Soviet-Style “Council of Religious Affairs” Resurrected

And the unionists cry: “Russia is resurrecting!” Oh, something’s “resurrecting” alright. NFTU

(Novye izvestiia/Steeves) In the USSR there was a Council for Religious Affairs. Recently one has had occasion to hear a suggestion that it should be reborn. Because the way it is, controls have been placed over everybody but only the Almighty is over believers. But it does not turn out that way: besides the Almighty, over everybody there is still the constitution. And in it is written: “Everyone is guaranteed freedom of religious confession, including the right to profess individually and together with others any religion or none at all, and to freely choose, have, and disseminate religious and other convictions and to act in accordance with them.”

I suspect that our minister of justice, Alexander Konovalov, recalls these provisions of the constitution. However his order for the creation within the Ministry of Justice of an expert council for conducting state religious expert analysis does not accord either with the constitution or with the federal law “On freedom of conscience and religious associations.” And the point is not that the skeleton of this council consists of priests and laity of the Moscow patriarchate and is headed by the frenzied “sect warrior” Alexander Dvorkin, under whom the minister studied in St. Tikhon’s Orthodox University while he was still a prosecutor. It is sadder that the law provides for conducting state expert analysis only at the time of registration of a religious organization and Minister Konovalov’s order endows the council with the right of expert analysis “also in other cases.” Expert analysis conducted by the council is supposed to have a “complex character”: in reaching a verdict everything will be taken into account that pertains to the activity of one or another organization, including internal documents, liturgical practice, and religious literature, which appears to be interference of the state in religious affairs. (Click top link for more)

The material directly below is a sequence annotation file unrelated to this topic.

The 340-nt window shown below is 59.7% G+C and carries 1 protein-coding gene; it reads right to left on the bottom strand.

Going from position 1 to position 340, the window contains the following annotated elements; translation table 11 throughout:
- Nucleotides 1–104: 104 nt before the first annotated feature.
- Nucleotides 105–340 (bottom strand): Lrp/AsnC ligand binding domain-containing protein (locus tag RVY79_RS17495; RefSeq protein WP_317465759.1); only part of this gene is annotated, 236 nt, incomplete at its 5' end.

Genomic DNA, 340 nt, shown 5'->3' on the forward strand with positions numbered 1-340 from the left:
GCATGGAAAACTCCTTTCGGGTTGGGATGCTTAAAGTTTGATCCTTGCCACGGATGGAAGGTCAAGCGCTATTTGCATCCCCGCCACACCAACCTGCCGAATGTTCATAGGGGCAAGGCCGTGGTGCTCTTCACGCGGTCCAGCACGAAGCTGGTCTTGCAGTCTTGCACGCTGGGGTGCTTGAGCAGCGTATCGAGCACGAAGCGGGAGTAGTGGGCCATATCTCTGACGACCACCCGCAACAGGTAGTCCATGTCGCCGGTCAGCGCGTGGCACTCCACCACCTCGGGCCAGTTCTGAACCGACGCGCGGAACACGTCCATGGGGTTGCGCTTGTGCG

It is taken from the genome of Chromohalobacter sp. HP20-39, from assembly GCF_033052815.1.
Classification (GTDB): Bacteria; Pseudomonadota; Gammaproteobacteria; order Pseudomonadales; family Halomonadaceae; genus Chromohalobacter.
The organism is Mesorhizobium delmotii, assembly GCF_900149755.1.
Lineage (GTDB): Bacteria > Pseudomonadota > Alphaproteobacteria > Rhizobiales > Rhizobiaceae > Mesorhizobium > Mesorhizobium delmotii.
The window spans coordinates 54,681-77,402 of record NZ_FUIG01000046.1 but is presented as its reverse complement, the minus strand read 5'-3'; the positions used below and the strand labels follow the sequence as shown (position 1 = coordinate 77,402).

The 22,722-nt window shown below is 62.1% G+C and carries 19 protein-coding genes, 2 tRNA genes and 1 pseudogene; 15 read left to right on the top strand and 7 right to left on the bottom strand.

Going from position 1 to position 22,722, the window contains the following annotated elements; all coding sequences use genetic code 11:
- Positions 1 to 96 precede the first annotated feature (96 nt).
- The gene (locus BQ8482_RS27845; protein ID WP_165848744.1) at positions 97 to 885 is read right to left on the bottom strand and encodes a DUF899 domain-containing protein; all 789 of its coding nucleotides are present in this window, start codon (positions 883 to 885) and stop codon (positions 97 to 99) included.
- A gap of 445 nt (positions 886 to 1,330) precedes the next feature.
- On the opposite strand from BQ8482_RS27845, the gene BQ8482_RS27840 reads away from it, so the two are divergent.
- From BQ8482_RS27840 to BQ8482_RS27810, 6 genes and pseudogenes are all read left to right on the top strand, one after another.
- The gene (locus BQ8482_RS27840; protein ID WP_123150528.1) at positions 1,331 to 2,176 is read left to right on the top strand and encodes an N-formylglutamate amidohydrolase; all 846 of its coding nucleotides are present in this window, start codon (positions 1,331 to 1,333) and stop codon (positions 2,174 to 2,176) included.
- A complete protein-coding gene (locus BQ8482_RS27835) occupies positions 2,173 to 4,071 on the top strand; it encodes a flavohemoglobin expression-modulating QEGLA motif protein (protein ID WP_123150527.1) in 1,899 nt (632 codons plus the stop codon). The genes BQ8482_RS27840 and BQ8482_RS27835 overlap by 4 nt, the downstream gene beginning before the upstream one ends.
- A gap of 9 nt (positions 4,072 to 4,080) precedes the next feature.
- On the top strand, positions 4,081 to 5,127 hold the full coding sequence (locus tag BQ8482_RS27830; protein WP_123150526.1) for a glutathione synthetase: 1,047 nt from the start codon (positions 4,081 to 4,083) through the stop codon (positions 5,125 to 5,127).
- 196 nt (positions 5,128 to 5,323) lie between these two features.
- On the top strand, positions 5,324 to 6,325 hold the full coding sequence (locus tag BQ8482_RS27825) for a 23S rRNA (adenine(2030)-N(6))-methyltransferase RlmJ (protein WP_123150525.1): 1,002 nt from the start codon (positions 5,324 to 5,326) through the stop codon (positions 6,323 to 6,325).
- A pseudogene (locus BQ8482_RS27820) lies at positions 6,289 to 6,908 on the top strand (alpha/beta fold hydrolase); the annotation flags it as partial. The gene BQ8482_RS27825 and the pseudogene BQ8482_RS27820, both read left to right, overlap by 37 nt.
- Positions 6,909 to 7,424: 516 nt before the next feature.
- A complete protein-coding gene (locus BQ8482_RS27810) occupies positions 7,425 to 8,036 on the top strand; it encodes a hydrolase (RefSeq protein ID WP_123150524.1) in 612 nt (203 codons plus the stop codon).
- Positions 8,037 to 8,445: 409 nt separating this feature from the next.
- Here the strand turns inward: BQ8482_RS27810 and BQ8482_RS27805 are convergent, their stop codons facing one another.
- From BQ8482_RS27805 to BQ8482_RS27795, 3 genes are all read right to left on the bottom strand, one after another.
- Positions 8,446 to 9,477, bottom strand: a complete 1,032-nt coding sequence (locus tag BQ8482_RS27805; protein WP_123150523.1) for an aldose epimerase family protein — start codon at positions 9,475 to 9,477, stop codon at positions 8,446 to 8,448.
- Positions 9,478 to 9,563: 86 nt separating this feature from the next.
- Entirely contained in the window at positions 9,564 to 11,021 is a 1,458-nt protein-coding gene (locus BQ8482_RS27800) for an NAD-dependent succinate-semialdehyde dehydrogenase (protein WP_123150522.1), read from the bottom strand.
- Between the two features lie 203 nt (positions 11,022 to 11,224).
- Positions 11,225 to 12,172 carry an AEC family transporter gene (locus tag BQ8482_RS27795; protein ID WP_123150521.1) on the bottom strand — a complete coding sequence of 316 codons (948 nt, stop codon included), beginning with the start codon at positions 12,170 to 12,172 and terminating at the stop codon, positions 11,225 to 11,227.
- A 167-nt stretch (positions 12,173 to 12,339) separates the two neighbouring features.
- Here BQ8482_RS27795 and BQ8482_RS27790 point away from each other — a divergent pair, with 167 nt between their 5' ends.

About the image: According to an unconfirmed legend, Stalin secretly visited her at the house of a friend where she predicted that Moscow would not fall to the Nazis. This is how Stalin ends up on an icon of Matrona of Moscow.

In posting the icon, the priest, who has a history of provocative actions, stepped outside his authority and was denounced by the Moscow Patriarchate. (No further actions have been taken since literally dozens of copies of the “icon” have appeared throughout Russia– NFTU) According to one report, he was so severely reprimanded by his superior that he became physically ill. Many of his parishioners forced him to remove the icon from the altar calling it blasphemy…. The Weekly Standard, whose name Hitchens’ threw out as a source, reports it this way: “[O]n the fringes of Stalin worship, a small, bizarre cult regards the Communist dictator as a closet Christian and even advocates his canonization.” (Al Kresta, A Hitch in Evidence, 4/8/09. We don’t respect his conclusions– he falsely believes the cult of Stalin-worship in Russia is tiny, when we reported here how Stalin was gunning for first-place in the “Greatest Russian” competition…. Another take on the issue with more evidence and testimony from involved parties is here.– NFTU)